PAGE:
PHOENIX — The heat is stifling. Excessive heat warnings have plagued Arizona’s largest city for days now, adding a certain irony to the world’s newest coronavirus hot spot. Premature and rapid reopening, coupled with political pressure on public health efforts, set the stage for the state to surpass 120,000 cases, meaning 1 out of every 59 Arizona residents has tested positive for the coronavirus that causes the disease covid-19. Arizonans are facing unprecedented growth in cases, deathly heat and increasing delays getting test results back.

You didn’t need a crystal ball to see the explosion of cases and the swift overwhelming of hospitals and public health infrastructure. It was the entirely expected byproduct of leadership decisions and communication to the public that we were past the epidemic here. Currently, Arizona has been reporting over 4,000 cases a day consistently, while the availability of beds in intensive care units has hovered around 10 percent since late June. For every Arizonan tested, at least 1 in 4 is positive for the coronavirus. Recent efforts to increase testing indicate that there are probably many cases being missed. The same thing has been happening in other hot spots around the country, where reopening came too fast and too soon.

In a lifetime of studying pandemics and infectious diseases, one thing I never trained for is having to watch my city, state and country struggle through a broken response and economic recession. The coronavirus pandemic is a telling example of how investing in public health and health-care readiness is vital — but also how it can only be so effective with a fractured and indifferent national leadership. As a result, the state reopening efforts were pushed out to governors, which lays the success or failure of so many states in their hands.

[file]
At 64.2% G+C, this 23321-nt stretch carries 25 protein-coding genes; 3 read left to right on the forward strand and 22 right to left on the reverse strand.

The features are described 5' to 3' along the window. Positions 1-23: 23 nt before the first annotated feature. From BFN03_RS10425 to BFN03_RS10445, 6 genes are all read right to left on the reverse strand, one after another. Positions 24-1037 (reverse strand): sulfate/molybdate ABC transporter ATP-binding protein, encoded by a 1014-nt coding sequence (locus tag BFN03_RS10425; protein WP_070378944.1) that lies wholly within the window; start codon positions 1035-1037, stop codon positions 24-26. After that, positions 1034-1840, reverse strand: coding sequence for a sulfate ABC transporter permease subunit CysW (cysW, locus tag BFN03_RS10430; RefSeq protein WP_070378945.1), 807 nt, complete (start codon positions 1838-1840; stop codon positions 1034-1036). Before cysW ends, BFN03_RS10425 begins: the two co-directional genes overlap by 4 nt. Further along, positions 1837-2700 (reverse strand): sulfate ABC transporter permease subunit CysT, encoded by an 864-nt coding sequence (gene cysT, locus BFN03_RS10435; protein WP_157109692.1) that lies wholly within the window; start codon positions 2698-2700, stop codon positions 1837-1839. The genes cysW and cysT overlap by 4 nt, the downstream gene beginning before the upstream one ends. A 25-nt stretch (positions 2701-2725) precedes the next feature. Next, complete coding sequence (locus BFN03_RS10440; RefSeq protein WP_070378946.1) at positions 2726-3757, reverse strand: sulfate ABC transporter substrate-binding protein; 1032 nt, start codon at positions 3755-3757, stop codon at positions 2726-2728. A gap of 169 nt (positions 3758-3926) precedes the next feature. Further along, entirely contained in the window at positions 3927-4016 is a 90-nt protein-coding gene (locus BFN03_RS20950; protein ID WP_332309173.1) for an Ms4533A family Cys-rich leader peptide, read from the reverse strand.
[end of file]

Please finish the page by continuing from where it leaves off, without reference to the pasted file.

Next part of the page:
The past few months have been so frustrating that it’s hard to describe. We’ve been working around-the-clock since February. My early hope that widespread community transmission wouldn’t happen has been dashed by the explosive rise in cases. The politicization of masks and public health data have shaken me to my core. I’m grateful every day for the masks and personal protective equipment that keep me safe while I support health-care workers and patients in infection prevention. Seeing people call basic public health and social responsibility efforts a violation of their rights has astounded me — especially as they kept at it while thousands protested safely for basic civil and human liberties.

The worst part, though, was knowing that no matter how much work we did to prepare, a wave of cases would hit us, and there was nothing we could do about it, because decision-makers weren’t paying attention to basic scientific and medical facts anymore.

Faced with an out-of-control epidemic, Arizona Gov. Doug Ducey (R) has ordered bars, gyms, theaters and water parks to close, but casinos are still open. Restaurants are set to operate at 50 percent capacity indoors. Testing capacity will be increased, but there are still no stay-at-home orders. Ducey’s news conferences have increasingly become bizarre, as the governor regales us with the news that he has a special ringtone for President Trump’s calls. As temperatures soar and many people move indoors, Arizonans will struggle to maintain social distancing while avoiding dangerous heat. The frequently given advice to “eat outside” is impractical and, frankly, impossible for central Arizona.